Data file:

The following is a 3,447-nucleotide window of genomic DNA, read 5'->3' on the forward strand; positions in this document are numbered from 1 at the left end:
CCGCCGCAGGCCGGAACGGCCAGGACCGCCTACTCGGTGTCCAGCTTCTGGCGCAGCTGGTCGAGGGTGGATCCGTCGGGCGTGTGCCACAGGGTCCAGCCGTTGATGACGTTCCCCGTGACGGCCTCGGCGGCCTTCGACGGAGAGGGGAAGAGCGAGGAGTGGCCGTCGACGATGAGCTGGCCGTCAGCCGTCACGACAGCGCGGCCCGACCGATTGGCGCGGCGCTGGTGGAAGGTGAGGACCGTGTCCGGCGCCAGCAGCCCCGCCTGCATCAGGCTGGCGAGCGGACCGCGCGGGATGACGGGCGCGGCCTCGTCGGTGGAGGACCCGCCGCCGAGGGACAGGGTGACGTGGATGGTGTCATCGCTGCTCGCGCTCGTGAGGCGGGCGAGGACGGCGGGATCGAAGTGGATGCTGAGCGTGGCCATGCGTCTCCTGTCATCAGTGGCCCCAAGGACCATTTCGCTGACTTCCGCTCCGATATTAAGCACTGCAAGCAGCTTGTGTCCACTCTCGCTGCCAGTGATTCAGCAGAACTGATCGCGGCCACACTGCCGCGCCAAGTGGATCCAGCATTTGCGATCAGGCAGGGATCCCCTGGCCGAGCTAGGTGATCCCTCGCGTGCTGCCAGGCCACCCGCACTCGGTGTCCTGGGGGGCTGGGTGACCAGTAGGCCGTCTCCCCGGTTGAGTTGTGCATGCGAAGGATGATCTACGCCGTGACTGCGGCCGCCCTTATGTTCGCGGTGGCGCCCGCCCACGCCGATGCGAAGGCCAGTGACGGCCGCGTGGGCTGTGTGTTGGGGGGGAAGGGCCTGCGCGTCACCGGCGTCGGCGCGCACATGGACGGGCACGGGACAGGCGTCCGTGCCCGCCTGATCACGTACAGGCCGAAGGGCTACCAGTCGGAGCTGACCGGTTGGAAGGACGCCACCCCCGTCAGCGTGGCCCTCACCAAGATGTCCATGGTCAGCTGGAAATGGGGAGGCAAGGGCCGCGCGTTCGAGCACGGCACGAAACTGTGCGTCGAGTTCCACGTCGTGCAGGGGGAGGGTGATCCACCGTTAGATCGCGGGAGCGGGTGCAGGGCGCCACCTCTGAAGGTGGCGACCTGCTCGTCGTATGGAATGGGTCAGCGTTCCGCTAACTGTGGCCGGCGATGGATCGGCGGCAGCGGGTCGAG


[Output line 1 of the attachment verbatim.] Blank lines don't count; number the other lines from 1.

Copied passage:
The following is a 3,447-nucleotide window of genomic DNA, read 5'->3' on the forward strand; positions in this document are numbered from 1 at the left end: